Background: Recent studies suggest that HERG K+ channel is an important regulator of non excitable cell proliferation and migration, and has been found in tumor cells including acute myeloid leukemia(AML), where HERG K+ channel is generally considered to be absent from their healthy counterparts. Bone marrow stromal cells constitutively secrete the stromal cell-derived factor-1 (SDF-1) which is a homeostatic chemokine that signals through CXCR4, SDF-1/CXCR4 axis and plays an important role in hematopoiesis development and leukemic cells migration. In this study, we investigated whether SDF-1-induced leukemic cell migration associated with HERG K+ channel.

Methods: primary CD34+/CD38 leukemic stem cells (LSCs) were isolated by cell sorting using a FACS Vantage. Transwell was used to assess the effect of E-4031, a specific HERG K+ channel inhibitor, on leukemic cell migration, the lower chamber was filled with serum-free RPMI-1640 with 100ng/ml SDF-1. Flow cytometry was used to analyze the CXCR4 expression as well as phenotypical analysis of leukemia samples. HERG K+ channels were expressed in Xenopus oocyte by microinjection and the resulting currents were measured using the standard two microelectrode voltage clamp techniques.

Results: numbers of HL-60 cells with and without E-4031 treatment migrated towards SDF-1 in the lower chamber were 1.58±0.98 ×104 and 3.47±0.81 ×104 respectively, indicating E-4031 significantly blocked the cell migration induced by SDF-1. The similar results were also observed in primary leukemic cells (n=7) and leukemic stem cells(n=3). From a holding potential of −80 mV varying potentials from −70 mV to +50 mV in 10 mV increments (2s) were applied to elicit activating currents. Each pulse was followed by a constant return pulse to −50 mV (2s) to evoke outward tail currents. 100 ng/ml SDF-1 increased HERG K+ current expressed in oocytes, for example, at +50 mV, HERG current increased about 30% (n=5). The HERG K+ current increase by SDF-1 might contribute to the mechanism of SDF-1 induced leukemic cell migration. There were no significant changes of CXCR4 expression on both HL-60 cells and primary leukemic cells regardless of untreated and treated with E-4031 for 24 hours (p>0.05), suggesting that the leukemic cell migration induced by SDF-1 were specifically associated with HERG K+ channel, not by regulating CXCR4 expression.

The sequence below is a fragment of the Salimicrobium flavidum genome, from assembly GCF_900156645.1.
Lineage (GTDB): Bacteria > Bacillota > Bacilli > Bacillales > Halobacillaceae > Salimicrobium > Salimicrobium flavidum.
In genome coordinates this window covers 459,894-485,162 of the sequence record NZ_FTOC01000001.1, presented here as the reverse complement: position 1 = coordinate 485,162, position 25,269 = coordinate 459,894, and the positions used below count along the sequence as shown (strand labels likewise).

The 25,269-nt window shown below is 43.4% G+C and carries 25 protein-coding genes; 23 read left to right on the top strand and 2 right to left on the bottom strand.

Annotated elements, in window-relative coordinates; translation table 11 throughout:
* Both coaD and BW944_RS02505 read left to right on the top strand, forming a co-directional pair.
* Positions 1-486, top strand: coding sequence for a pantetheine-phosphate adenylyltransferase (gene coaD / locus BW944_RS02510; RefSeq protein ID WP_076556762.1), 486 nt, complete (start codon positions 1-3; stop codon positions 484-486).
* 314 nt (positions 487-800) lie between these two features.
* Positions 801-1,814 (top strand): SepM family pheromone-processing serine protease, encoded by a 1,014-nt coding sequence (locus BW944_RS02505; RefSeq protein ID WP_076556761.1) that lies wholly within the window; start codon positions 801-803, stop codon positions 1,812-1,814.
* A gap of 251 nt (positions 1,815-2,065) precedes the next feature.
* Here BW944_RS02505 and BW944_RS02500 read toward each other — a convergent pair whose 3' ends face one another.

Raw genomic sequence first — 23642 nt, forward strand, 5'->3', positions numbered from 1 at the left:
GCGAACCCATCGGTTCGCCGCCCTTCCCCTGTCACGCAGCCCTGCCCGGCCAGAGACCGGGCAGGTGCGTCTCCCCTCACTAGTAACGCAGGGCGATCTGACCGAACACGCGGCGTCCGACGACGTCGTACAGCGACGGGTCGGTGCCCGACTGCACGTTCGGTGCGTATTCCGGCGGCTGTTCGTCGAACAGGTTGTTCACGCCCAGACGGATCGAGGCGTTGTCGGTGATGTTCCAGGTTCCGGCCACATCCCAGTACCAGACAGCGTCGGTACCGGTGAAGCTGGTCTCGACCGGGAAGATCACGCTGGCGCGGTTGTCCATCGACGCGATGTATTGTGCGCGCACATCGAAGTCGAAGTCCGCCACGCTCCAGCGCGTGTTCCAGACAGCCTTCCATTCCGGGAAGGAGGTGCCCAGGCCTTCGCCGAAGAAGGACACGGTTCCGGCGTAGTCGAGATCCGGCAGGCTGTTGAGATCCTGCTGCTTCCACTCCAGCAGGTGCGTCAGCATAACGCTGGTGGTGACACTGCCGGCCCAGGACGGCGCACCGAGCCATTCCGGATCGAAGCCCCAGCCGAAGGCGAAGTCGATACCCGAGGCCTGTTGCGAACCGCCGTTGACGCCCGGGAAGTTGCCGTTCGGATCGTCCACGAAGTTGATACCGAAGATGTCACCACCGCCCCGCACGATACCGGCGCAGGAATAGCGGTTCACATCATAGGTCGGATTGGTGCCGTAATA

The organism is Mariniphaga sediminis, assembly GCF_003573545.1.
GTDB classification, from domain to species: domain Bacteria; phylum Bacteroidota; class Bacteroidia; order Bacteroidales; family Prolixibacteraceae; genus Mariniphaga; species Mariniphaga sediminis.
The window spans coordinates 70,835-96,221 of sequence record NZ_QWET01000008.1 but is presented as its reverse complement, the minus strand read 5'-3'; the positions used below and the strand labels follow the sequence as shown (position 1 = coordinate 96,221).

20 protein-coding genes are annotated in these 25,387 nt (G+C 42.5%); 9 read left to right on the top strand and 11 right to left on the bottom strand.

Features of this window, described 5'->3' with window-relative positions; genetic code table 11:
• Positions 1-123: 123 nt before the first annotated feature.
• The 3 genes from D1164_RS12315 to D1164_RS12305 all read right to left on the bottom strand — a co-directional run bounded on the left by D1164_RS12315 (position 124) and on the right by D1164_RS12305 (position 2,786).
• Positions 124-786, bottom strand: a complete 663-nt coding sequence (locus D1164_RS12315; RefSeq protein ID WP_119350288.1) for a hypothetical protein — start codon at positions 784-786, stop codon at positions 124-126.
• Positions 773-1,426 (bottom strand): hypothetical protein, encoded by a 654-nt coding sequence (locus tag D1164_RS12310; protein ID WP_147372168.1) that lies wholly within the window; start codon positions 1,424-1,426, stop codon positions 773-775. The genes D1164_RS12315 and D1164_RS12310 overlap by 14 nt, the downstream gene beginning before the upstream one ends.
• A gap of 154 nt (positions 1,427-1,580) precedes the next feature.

Conclusion: the data showed that HERG K+ channel was essential for leukemic cell migration induced by SDF-1. SDF-1 enhanced herg current suggested that SDF-1 promotes leukemic cell migration. Blocking HERG K+ channel with specific inhibitor could decrease leukemic cell and leukemic stem cell migration caused by SDF-1. Prospectively, HERG K+ channel may be a potential therapeutic target with specific inhibitors in leukemia treatment.

Disclosures: No relevant conflicts of interest to declare.

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